That whole process delayed everything and then I was supposed to go on tour with Alex G. I had this vision of going on tour with him and having these great shows. Now, I kind of just have to watch all that die. Maybe not die but have it all happen so unceremoniously. I think it's okay for me to feel sad about that. I really want to experience these songs in a room with people and it just breaks my heart that I have no idea when that's going to be. Millions and millions and millions of people, including many musicians, are dealing with this uncertainty, which is so painful, but what a drag for that to be the end of a two-and-a-half-year process.
And what has your quarantine been like so far? Are you able to be creative or do you feel disengaged from that process right now?
I'm doing a lot of domestic shit. I'm baking and trying to build this pizza oven and stuff. I started nannying for this family. I’m helping to take care of a little two-year-old and four-month-old. That's been surprisingly nice, in the midst of the insanity of the world, to hold a chunky little cuddly baby. Plus, I don't know when I'll have music work again, so I need work.
I've been trying to record and stuff but I can't f**king write right now. I've never been more devoid of creative energy or inspiration, so it's really, really hard to get myself motivated. It sucks because we built a studio in our basement. Our basement was unfinished and we spent the last couple of months before quarantine building walls. I did drywall. Turns out I'm pretty good at doing drywall. It was very D.I.Y. It looks really sick and it's awesome and I can't write anything. It's really horrible, so I'm just trying to be forgiving of myself for that. I'm getting into the habit now of playing more piano and doing more exercise-type stuff—music exercises—instead of trying to force myself to write.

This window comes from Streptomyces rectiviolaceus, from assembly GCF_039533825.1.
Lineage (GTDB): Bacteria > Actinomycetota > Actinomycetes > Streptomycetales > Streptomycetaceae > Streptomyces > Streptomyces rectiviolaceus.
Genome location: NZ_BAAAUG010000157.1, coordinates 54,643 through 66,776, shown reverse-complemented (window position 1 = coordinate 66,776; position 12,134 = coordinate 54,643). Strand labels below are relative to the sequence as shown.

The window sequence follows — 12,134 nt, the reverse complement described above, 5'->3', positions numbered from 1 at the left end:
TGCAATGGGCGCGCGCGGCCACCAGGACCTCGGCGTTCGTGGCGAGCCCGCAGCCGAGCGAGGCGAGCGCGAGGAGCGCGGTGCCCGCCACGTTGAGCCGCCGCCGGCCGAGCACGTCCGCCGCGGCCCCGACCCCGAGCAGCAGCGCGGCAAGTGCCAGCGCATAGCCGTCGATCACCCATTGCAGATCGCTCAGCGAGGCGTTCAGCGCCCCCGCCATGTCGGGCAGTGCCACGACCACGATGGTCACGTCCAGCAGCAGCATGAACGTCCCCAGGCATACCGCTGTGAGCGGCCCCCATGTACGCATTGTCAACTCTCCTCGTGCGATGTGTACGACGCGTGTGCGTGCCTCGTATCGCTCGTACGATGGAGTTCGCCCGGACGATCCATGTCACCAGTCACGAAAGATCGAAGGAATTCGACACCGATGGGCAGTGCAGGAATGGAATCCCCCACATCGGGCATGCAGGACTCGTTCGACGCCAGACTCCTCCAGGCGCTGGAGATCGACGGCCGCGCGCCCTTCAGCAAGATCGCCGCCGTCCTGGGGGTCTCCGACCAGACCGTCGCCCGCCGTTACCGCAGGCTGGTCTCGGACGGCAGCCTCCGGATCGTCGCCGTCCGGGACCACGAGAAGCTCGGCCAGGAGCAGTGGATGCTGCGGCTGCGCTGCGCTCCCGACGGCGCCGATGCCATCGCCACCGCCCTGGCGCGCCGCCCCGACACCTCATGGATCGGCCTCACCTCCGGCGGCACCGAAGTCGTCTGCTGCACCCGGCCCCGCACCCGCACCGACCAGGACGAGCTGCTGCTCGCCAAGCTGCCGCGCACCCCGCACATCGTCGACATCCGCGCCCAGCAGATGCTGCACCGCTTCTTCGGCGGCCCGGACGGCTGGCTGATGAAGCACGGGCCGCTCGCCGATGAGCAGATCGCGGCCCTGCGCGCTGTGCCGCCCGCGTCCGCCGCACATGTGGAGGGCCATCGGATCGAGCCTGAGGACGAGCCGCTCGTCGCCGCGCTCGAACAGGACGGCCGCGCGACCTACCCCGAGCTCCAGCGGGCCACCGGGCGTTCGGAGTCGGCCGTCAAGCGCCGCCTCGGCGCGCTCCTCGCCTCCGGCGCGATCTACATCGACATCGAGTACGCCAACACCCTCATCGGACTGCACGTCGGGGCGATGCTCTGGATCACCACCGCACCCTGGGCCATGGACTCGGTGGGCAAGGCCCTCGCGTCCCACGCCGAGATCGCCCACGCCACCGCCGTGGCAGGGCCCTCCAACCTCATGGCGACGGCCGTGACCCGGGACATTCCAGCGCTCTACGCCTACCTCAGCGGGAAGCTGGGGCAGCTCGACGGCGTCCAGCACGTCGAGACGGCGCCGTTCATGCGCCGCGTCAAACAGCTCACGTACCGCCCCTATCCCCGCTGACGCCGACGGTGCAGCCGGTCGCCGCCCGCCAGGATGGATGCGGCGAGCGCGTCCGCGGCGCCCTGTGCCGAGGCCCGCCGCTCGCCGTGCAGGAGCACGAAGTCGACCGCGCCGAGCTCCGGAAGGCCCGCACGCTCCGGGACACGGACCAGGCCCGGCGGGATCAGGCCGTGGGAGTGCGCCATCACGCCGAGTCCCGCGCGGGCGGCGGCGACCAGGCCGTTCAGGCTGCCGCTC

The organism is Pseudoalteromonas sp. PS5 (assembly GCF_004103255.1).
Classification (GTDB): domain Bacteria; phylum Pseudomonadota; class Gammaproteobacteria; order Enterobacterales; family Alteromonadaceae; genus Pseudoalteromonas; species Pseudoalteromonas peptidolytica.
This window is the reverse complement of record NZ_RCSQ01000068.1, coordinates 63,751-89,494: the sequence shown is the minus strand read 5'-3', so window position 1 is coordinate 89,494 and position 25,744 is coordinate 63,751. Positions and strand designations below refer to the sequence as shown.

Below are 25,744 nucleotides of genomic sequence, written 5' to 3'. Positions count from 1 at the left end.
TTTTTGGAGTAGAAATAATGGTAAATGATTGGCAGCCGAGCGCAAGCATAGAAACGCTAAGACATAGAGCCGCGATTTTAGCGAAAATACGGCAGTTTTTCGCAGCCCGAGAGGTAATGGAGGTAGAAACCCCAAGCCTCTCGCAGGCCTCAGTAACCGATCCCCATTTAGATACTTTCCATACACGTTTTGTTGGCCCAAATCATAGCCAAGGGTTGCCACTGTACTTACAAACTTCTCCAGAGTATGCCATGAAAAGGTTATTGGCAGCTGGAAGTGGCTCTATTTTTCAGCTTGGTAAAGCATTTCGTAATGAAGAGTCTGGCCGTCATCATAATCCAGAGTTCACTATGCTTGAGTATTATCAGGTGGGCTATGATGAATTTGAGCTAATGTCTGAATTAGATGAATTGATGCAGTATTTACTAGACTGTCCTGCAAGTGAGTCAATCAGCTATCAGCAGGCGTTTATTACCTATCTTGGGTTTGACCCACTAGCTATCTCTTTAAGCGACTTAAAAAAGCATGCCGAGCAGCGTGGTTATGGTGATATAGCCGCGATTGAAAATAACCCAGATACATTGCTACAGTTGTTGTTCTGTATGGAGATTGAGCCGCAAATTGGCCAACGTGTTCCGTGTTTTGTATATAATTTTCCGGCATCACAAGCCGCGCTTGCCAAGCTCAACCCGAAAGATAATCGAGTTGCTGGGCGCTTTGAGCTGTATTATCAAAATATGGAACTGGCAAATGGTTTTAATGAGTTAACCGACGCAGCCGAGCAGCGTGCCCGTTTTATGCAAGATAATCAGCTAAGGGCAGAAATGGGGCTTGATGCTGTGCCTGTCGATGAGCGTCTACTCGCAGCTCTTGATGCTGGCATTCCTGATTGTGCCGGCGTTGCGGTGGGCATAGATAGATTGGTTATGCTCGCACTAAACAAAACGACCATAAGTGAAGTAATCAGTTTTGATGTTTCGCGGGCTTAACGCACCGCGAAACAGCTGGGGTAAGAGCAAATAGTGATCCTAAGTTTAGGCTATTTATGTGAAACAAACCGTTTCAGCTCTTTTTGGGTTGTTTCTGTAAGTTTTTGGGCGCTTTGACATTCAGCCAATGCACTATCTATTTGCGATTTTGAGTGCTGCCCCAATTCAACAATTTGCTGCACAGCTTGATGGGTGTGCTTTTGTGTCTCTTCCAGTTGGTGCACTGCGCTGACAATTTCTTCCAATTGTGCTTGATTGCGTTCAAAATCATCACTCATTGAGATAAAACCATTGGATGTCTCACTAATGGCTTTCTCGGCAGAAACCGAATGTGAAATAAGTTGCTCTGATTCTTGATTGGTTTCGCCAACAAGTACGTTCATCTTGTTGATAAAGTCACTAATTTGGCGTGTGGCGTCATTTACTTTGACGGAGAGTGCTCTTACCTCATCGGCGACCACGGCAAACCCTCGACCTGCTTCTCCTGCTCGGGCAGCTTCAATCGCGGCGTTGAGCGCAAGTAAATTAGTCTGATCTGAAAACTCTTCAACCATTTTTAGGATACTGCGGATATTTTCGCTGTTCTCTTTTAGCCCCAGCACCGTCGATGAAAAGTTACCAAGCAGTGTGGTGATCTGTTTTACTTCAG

Have you been approached about doing any livestreams?
I have so many gripes with the whole livestream thing. I don't want people seeing inside of my house, man. Also, I don't want to play to my phone and not hear applause. As selfish as that sounds, it's just so empty. Then there’s the technology. That's the other thing: now we have to also be premium online content creators? It's just a ridiculous request. I feel like up until now, I felt accomplished just barely knowing how to edit and direct my own videos but I still have to hire people to work the camera because I didn't go to film school.
Some people are really good at it. I'm just not. I want my music to sound a certain way when people hear it. Nobody asks DJs to do acoustic sets but I've been asked to do acoustic sets on Instagram and stuff. Man, I like playing my electric guitar. I like my toys. I like my reverb and my vocal pedal and I use them to make people hear the music in a certain way. I don't want to be forced back into what's effectively an open mic circuit in my own home. No thank you.
It's just surreal that one of your next live dates is currently a slot at the Outside Lands Music & Art Festival next summer.
I really miss the live element for a million different reasons. I feel like it’s such a big part of what I do on this planet, so it feels really painful—especially in this moment of protests and all of the other work people are doing—to wonder when I’ll be able work. Like, in addition to everything else that I'm trying to do, that just feels like a huge part of my own career puzzle that's missing. To me, it is a positive contribution to the world and hopefully it helps makes people feel okay.